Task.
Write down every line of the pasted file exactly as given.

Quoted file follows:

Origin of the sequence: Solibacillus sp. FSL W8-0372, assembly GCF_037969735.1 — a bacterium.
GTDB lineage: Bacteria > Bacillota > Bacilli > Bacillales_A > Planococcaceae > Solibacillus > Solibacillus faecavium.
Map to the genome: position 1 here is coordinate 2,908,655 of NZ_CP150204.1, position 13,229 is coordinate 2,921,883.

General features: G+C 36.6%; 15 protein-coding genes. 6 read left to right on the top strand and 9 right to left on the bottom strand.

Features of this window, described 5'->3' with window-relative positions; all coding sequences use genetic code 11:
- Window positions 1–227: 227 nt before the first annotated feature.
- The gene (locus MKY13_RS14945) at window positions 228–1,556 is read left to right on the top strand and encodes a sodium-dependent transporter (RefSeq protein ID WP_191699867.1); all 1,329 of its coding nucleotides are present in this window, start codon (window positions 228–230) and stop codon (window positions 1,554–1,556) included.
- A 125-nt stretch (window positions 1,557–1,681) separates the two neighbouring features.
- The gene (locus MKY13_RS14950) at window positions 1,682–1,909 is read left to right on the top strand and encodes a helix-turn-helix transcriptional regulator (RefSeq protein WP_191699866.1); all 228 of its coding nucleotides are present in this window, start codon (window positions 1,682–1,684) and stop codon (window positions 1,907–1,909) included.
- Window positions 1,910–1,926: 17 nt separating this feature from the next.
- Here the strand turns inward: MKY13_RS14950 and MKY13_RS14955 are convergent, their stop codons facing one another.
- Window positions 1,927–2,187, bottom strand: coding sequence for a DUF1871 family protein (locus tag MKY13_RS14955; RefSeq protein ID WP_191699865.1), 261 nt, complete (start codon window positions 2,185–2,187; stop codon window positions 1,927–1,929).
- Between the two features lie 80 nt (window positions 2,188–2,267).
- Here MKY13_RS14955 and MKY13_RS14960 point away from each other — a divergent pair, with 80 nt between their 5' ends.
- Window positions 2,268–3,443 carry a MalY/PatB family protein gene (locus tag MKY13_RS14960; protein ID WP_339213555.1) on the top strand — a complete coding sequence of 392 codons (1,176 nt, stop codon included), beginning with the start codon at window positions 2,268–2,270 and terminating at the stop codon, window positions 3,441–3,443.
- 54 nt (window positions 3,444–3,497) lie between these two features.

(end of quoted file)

Origin of the sequence: Solibacillus sp. FSL W8-0372, assembly GCF_037969735.1 — a bacterium.
GTDB lineage: Bacteria > Bacillota > Bacilli > Bacillales_A > Planococcaceae > Solibacillus > Solibacillus faecavium.
Map to the genome: position 1 here is coordinate 2,908,655 of NZ_CP150204.1, position 13,229 is coordinate 2,921,883.

General features: G+C 36.6%; 15 protein-coding genes. 6 read left to right on the top strand and 9 right to left on the bottom strand.

Features of this window, described 5'->3' with window-relative positions; all coding sequences use genetic code 11:
- Window positions 1–227: 227 nt before the first annotated feature.
- The gene (locus MKY13_RS14945) at window positions 228–1,556 is read left to right on the top strand and encodes a sodium-dependent transporter (RefSeq protein ID WP_191699867.1); all 1,329 of its coding nucleotides are present in this window, start codon (window positions 228–230) and stop codon (window positions 1,554–1,556) included.
- A 125-nt stretch (window positions 1,557–1,681) separates the two neighbouring features.
- The gene (locus MKY13_RS14950) at window positions 1,682–1,909 is read left to right on the top strand and encodes a helix-turn-helix transcriptional regulator (RefSeq protein WP_191699866.1); all 228 of its coding nucleotides are present in this window, start codon (window positions 1,682–1,684) and stop codon (window positions 1,907–1,909) included.
- Window positions 1,910–1,926: 17 nt separating this feature from the next.
- Here the strand turns inward: MKY13_RS14950 and MKY13_RS14955 are convergent, their stop codons facing one another.
- Window positions 1,927–2,187, bottom strand: coding sequence for a DUF1871 family protein (locus tag MKY13_RS14955; RefSeq protein ID WP_191699865.1), 261 nt, complete (start codon window positions 2,185–2,187; stop codon window positions 1,927–1,929).
- Between the two features lie 80 nt (window positions 2,188–2,267).
- Here MKY13_RS14955 and MKY13_RS14960 point away from each other — a divergent pair, with 80 nt between their 5' ends.
- Window positions 2,268–3,443 carry a MalY/PatB family protein gene (locus tag MKY13_RS14960; protein ID WP_339213555.1) on the top strand — a complete coding sequence of 392 codons (1,176 nt, stop codon included), beginning with the start codon at window positions 2,268–2,270 and terminating at the stop codon, window positions 3,441–3,443.
- 54 nt (window positions 3,444–3,497) lie between these two features.